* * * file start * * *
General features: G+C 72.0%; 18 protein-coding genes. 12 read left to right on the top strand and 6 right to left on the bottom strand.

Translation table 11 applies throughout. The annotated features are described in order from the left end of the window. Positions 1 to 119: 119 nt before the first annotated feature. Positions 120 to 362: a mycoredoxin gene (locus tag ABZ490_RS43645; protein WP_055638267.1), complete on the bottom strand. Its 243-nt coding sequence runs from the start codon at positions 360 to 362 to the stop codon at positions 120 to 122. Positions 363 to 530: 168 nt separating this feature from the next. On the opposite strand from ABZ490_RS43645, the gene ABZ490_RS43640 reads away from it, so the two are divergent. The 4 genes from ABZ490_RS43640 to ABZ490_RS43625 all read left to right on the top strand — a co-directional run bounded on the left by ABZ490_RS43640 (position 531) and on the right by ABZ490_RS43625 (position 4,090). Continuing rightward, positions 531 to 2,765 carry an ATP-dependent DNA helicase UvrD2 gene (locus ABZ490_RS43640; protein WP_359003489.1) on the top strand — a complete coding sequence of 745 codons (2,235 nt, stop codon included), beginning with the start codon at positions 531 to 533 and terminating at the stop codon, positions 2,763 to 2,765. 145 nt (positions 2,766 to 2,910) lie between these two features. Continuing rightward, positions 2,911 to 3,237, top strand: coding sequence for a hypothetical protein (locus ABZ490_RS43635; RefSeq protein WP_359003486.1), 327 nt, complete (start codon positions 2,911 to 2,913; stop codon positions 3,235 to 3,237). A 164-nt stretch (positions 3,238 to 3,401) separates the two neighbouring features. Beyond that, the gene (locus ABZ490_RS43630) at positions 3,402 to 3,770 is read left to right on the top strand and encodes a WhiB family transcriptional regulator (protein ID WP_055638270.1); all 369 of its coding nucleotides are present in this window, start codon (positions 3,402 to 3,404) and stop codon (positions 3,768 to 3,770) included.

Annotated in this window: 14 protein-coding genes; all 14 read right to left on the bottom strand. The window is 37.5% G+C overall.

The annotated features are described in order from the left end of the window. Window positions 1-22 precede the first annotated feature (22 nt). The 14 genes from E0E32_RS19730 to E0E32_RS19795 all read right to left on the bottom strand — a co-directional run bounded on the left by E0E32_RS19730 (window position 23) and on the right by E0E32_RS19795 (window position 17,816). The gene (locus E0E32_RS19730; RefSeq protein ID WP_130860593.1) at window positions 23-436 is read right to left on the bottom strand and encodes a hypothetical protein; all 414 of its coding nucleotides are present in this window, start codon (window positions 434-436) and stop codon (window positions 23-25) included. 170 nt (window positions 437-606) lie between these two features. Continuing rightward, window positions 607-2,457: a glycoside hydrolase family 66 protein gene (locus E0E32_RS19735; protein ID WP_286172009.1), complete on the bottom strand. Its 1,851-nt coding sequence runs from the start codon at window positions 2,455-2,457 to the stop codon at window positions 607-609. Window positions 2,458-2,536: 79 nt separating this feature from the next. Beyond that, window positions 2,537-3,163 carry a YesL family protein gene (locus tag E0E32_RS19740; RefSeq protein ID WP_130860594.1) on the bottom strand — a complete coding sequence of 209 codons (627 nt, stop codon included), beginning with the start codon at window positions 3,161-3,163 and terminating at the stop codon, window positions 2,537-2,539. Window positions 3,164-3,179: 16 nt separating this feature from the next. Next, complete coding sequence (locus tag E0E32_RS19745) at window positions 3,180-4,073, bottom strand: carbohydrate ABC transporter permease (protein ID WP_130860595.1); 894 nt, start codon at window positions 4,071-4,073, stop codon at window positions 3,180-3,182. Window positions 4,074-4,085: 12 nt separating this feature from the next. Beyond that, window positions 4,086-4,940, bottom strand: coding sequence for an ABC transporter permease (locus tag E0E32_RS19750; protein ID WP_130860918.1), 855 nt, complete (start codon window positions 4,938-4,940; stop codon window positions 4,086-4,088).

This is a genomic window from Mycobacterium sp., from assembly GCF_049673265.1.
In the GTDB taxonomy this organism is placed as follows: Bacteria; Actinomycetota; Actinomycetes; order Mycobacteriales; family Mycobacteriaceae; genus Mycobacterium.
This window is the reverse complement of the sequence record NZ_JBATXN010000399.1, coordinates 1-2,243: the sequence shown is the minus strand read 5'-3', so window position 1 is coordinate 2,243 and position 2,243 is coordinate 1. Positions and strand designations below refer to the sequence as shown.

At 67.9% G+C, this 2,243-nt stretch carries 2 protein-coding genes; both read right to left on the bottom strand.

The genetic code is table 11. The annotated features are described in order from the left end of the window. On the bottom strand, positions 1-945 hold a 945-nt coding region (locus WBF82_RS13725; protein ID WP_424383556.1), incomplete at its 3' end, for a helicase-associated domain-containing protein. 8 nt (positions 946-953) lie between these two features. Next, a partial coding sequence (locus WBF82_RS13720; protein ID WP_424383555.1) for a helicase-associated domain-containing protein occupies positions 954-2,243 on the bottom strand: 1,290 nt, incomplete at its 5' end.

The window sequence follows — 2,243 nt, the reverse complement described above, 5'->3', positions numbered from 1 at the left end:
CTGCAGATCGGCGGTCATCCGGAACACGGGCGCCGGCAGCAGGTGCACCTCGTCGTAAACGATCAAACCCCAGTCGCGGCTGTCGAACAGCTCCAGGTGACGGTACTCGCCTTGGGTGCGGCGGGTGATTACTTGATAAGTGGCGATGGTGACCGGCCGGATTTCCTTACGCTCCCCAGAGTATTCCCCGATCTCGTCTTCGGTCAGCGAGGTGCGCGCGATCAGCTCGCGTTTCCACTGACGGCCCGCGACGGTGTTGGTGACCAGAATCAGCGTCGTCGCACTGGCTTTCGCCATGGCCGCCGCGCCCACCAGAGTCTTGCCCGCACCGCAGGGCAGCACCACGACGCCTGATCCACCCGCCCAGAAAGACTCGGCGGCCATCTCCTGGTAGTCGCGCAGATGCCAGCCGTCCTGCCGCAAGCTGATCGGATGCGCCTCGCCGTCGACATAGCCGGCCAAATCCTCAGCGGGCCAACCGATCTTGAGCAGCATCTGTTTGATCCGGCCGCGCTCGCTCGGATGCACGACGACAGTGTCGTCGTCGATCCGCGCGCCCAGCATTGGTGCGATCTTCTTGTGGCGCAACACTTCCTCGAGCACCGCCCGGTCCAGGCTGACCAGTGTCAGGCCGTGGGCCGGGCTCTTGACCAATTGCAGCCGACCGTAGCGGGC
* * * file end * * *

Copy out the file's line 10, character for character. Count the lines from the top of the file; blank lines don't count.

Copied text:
The window sequence follows — 2,243 nt, the reverse complement described above, 5'->3', positions numbered from 1 at the left end: